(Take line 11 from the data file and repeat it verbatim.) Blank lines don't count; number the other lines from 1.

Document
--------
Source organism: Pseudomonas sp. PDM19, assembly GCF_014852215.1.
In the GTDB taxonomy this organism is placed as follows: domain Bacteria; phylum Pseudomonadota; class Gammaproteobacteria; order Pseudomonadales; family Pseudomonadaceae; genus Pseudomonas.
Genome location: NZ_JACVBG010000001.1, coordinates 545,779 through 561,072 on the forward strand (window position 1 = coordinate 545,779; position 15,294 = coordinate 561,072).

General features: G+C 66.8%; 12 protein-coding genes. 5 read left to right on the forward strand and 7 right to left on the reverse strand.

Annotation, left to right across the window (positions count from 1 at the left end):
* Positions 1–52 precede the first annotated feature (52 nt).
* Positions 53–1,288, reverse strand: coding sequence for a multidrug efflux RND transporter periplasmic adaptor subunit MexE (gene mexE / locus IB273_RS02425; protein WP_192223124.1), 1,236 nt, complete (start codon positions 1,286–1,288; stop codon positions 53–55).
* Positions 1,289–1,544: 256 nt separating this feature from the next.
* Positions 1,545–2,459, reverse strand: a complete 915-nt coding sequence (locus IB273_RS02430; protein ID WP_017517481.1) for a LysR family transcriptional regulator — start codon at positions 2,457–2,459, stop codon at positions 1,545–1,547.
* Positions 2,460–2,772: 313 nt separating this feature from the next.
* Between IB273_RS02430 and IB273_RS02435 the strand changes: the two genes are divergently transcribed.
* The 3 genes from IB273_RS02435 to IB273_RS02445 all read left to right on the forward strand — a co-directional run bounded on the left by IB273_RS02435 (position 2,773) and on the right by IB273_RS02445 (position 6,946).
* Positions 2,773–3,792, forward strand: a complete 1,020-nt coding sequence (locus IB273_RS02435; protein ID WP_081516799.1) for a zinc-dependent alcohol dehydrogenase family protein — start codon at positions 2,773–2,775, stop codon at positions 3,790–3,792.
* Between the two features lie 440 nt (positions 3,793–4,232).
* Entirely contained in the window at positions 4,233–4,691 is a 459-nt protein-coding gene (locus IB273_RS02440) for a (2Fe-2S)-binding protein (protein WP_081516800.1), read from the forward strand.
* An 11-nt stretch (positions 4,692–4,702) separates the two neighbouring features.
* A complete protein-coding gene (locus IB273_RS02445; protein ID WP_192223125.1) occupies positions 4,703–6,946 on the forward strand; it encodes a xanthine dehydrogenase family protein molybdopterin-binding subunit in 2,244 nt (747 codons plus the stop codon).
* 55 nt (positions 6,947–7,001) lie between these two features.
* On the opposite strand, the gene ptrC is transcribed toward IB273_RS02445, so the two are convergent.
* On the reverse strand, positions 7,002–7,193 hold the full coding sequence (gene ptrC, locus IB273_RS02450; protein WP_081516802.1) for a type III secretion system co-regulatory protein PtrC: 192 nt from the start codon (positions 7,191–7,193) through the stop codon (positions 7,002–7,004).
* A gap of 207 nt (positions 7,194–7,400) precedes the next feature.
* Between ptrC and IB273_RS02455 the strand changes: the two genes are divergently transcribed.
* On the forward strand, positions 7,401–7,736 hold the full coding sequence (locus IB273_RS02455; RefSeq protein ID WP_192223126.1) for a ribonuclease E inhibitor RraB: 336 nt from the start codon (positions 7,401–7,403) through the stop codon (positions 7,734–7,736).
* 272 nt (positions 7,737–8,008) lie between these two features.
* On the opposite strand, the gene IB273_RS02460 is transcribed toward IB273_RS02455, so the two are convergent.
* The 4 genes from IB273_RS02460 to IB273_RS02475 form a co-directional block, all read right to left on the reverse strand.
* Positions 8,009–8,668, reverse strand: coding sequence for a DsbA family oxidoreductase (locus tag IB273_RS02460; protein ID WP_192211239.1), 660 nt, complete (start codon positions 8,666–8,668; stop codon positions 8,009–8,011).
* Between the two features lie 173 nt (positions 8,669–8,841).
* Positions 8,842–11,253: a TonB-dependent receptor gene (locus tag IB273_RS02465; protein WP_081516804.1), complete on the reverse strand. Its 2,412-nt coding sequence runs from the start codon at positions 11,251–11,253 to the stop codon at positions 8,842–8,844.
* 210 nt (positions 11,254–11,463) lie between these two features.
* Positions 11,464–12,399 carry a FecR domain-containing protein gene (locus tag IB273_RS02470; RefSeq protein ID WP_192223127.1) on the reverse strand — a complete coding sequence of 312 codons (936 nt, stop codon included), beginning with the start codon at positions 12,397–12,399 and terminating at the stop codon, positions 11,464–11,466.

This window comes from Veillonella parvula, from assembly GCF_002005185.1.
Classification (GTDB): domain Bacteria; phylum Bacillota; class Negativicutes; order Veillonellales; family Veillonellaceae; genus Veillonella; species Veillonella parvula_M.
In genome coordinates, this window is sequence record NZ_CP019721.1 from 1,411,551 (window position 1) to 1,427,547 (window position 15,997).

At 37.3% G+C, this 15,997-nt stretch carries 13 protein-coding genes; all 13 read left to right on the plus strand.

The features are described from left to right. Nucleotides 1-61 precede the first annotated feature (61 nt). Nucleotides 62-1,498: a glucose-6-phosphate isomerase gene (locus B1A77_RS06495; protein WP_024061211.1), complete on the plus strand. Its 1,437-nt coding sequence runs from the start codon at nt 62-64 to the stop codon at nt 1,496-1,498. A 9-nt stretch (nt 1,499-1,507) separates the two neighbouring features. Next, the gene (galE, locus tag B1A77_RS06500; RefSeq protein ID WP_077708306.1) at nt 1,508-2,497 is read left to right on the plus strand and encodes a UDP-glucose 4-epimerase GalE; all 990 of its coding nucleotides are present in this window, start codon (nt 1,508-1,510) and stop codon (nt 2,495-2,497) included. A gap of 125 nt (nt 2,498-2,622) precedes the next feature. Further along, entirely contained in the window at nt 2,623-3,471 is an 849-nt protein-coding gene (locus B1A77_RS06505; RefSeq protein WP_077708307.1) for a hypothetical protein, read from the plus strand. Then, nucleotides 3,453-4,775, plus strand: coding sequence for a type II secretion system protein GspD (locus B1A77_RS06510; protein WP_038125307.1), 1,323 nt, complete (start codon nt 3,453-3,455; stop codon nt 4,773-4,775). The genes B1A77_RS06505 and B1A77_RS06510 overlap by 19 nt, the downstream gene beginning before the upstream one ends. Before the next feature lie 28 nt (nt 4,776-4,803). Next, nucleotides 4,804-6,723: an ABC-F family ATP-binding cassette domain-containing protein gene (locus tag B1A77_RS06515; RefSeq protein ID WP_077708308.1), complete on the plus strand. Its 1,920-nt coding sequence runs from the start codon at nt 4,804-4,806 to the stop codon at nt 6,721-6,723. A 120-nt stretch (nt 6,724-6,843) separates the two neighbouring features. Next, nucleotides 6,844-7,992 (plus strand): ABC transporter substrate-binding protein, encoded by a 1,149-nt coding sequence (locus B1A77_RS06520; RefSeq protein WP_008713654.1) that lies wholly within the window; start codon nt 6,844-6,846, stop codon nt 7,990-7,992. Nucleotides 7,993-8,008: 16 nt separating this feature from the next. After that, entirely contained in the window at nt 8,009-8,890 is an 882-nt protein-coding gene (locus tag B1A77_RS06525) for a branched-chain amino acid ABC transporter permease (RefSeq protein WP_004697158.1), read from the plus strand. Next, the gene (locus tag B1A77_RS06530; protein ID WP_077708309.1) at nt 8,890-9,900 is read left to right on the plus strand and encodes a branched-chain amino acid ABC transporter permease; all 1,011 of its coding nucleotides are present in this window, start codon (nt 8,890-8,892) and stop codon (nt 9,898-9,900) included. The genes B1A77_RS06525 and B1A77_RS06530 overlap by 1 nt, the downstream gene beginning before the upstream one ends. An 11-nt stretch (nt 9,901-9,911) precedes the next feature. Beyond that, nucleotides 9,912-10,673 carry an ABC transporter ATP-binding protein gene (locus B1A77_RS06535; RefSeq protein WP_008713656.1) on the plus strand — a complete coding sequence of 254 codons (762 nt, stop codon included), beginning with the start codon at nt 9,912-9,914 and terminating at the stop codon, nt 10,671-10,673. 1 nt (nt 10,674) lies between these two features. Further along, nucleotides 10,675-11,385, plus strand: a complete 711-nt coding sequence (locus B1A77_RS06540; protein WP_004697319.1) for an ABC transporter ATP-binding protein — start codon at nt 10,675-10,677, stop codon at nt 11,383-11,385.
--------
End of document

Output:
* Between IB273_RS02430 and IB273_RS02435 the strand changes: the two genes are divergently transcribed.